Société Nationale des Beaux-Arts  

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Train wreck at Montparnasse (October 22, 1895) by Studio Lévy and Sons.
Train wreck at Montparnasse (October 22, 1895) by Studio Lévy and Sons.
Société Nationale des Beaux-Arts (SNBA) was the term under which two groups of French artists united, the first for some exhibitions in the early 1860s, the second since 1890 for annual exhibitions.

Established in 1862, the Société Nationale des Beaux-Arts was first chaired by the writer Théophile Gautier, with the painter Aimé Millet as deputy chairman. The committee consisted of the painters Eugène Delacroix, Albert-Ernest Carrier-Belleuse, Puvis de Chavannes and among the exhibitors were Léon Bonnat, Jean-Baptiste Carpeaux, Charles-François Daubigny, Gustave Doré, and Edouard Manet. In 1864, just after the death of Delacroix, the society organized a retrospective exhibition of 248 paintings and lithographs of this famous painter and step-uncle of the emperor - and ceased to mount further exhibitions.

In 1890, the Société Nationale des Beaux-Arts was re-vitalised under the rule of Puvis de Chavannes, Ernest Meissonier, Carolus-Duran, Bracquemond and Albert-Ernest Carrier-Belleuse, and since then its annual exhibition was reviewed as the Salon de Champ-de-Mars, traditionally opening a fortnight later than the official Salon de Champs-Élysées, organised by the Société des Artistes Français. In both societies the president was a painter and the vice-president a sculptor. The first president of the Société Nationale des Beaux-Arts was Ernest Meissonier, but he died soon. The second was Puvis de Chavannes. The vice-president was Auguste Rodin.


The 19th century in French art is characterized by a continuous struggle between traditionally educated artists supported by official politics, and a growing number of artists who preferred to work individually and at their own risks. Reviewing the historical situation is difficult, even a century later. But evidently opponents to the official politics gained ground after the fall of the 2nd Empire, and were instrumental to redirect French cultural politics to liberal positions. Thus, the splitting-off of the Société Nationale des Beaux-Arts in 1890 can be considered as the first Secessionist manifestation.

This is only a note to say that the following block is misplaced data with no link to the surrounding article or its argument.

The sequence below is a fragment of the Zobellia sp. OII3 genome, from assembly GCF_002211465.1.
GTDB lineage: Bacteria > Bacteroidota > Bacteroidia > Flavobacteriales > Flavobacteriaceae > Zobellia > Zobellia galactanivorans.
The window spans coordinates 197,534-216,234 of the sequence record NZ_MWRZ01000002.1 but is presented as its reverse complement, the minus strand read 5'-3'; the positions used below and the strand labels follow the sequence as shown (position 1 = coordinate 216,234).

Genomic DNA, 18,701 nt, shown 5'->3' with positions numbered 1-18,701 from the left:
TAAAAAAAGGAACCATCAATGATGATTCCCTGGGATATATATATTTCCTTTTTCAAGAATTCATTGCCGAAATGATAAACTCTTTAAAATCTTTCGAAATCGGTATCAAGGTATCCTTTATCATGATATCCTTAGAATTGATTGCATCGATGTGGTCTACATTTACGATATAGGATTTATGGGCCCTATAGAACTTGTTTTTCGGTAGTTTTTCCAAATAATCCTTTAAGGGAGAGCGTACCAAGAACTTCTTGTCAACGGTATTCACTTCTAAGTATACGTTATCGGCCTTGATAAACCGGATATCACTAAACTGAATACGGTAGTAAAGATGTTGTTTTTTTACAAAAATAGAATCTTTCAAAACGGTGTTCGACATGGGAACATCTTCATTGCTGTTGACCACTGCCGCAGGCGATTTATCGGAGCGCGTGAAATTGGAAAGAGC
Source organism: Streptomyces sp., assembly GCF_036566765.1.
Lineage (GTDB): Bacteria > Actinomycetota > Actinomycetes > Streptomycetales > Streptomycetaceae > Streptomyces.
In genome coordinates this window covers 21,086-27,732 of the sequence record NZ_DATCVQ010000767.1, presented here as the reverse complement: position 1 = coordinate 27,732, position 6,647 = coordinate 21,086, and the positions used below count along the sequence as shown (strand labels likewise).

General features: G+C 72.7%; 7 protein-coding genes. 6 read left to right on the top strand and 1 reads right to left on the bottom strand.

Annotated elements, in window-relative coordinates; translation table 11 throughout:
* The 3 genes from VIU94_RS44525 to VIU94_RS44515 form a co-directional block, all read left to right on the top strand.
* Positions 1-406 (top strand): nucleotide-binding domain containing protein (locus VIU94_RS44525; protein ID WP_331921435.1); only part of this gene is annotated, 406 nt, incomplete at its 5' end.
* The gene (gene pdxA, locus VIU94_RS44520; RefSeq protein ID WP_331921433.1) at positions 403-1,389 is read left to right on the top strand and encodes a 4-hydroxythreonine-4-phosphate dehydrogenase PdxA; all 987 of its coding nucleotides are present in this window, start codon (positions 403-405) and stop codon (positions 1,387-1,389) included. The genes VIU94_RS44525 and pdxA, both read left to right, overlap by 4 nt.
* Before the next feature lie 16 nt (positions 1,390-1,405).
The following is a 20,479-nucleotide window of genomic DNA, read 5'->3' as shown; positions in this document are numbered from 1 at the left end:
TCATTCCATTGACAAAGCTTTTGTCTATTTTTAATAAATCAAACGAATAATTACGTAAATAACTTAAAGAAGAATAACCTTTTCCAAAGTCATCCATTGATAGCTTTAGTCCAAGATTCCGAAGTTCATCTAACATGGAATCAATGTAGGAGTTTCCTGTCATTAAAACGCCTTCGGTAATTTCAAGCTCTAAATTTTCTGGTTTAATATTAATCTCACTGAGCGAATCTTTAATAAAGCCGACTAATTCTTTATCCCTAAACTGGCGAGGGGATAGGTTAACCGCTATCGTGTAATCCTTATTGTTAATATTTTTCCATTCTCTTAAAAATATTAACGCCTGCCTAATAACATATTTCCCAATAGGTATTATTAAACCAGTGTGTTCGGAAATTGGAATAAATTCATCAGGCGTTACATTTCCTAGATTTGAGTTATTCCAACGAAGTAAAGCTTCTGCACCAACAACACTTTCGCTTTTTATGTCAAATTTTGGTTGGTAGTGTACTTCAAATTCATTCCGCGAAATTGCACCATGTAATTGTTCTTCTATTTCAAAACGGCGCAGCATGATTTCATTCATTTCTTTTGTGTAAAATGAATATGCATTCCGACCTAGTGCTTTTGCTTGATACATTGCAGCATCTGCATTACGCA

A new way

After World War I, in 1926, the "Puvis de Chavannes" prize was created consisting in a retrospective exhibition of the main works of the prizewinning artists, in Paris. During the twenteenth century, this exhibition was located at the Grand Palais or the Musée d'Art Moderne.

Most noted awarded painters: 1941: Wilhem Van Hasselt, 1944: Jean Gabriel Domergue, 1952: Tristan Klingsor, 1955: Georges Delplanque, 1957: Albert Decaris, 1958: Jean Picard Le Doux, 1963: Maurice Boitel, 1966: Pierre Gaillardot, 1968: Pierre-Henry, 1969:Louis Vuillermoz, 1970: Daniel du Janerand, 1971: Jean-Pierre Alaux; 1975: Jean Monneret, 1987: André Hambourg.<ref>Société Nationale des Beaux Arts, Biennale 1991, Grand Palais, année du centenaire, catalogue pages 8 and 9</ref>

During the last decades of the 20th century, after "living treasure" Takanori Oguiss, and during the rule of chairman François Baboulet, some of Japanese artists could exhibit their paintings as guests of the SNBA: Takaaki Matsuda, Katsufumi Toyota, Kazuko Kobayashi, Hideo Hando, Yoko Tsuishi and Noboru Sotoyama.

In 2007, the committee of the Société Nationale des Beaux-Arts created the title of Member of Honour which was given to one of the most famous painters of the Salon, Maurice Boitel, born 1919 and died 2007.

Unless indicated otherwise, the text in this article is either based on Wikipedia article "Société Nationale des Beaux-Arts" or another language Wikipedia page thereof used under the terms of the GNU Free Documentation License; or on original research by Jahsonic and friends. See Art and Popular Culture's copyright notice.

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